Page:Essays on the Chinese Language (1889).djvu/14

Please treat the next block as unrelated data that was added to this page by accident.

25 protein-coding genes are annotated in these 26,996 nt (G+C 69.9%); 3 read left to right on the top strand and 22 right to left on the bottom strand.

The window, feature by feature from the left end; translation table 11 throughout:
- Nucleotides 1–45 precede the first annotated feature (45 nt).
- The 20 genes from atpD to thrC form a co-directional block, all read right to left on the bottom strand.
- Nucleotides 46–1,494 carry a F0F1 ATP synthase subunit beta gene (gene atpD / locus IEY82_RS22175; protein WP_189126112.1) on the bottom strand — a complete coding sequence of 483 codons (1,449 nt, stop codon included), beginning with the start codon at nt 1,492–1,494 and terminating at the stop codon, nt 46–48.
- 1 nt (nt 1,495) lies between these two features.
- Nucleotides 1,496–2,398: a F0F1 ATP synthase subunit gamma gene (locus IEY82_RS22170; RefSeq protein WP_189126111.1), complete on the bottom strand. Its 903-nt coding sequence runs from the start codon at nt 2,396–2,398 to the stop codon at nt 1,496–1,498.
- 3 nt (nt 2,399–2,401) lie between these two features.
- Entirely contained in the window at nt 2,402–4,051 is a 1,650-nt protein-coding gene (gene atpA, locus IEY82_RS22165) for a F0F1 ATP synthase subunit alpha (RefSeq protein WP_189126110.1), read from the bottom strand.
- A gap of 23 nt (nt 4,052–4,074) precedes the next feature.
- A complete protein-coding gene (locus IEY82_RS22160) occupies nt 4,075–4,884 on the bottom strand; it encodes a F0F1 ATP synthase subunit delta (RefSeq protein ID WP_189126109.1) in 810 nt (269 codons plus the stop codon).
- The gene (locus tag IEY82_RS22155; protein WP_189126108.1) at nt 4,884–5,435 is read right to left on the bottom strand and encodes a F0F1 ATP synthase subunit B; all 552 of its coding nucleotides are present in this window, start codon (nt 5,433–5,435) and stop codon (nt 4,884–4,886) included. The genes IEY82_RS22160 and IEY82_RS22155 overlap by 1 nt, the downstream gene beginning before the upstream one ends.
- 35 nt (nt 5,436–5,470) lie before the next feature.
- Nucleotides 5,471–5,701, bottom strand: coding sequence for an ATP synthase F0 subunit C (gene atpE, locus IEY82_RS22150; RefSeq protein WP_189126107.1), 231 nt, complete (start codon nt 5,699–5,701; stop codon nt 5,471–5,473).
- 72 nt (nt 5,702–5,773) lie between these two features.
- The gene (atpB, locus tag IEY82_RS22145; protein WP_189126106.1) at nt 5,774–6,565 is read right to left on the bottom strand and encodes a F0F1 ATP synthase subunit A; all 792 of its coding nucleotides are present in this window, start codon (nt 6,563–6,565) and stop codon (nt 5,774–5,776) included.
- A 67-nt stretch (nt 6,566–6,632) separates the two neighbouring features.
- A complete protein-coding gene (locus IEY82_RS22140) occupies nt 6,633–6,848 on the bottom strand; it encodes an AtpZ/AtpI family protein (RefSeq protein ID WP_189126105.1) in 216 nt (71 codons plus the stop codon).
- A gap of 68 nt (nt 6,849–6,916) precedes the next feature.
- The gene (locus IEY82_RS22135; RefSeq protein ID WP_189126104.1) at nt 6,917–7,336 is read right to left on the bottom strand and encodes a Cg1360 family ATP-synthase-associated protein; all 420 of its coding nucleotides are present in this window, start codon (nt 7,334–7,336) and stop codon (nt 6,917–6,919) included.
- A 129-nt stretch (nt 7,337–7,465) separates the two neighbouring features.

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monastery, 462; terms for saluting, 462; terms for begging, 463; terms relating to transmigration, 464; terms for services on behalf of the dead, 464; other terms from Buddhist religious teaching, 466; sea of misery and ship of mercy, 466.; terms for death, 466; Sui-hsi and Fang-hao-kuang, 467; miscellaneous terms which include name of Buddha, 468; some which have Kuan-yin, 469; Lo-han, 471; the Ho-shang, 471; Mâra, 471; Sêng-lu, 472; new meanings given to old expressions, 472; Confucianists complain of Buddhist misuse of hsing, hsin, &c., 473; new meanings for fa, 473; chiao, 474; Buddhist uses of Tao, 475; Hao-shi, 478; Kung-te, 479 ; pu-shi, 479; terms about mortal life, new meanings to shêng and shi, 480; Wu-ch'ang, 482; belief in Karma affected some words, 483; wandering ghosts, 484; names of sacred places, 485; various instances, 486; la, a year; t'ien, heaven, 487; Ch'u, to feel, 488; Hsiang, Fang-pien, 489; Ju-i, 490; effects of Buddhism illustrated by proverbs and common sayings, 491; proverbs in which Buddha's name occurs, 492; some in which that of Kuan-yin occurs, 493; P'usa, 494; Ho-shang, 494; monasteries and the monk's garb, 495; Karma, 495; the king of the dead, 495; heaven and hell, 495; the maṇi, 496; universal sovereign, 496.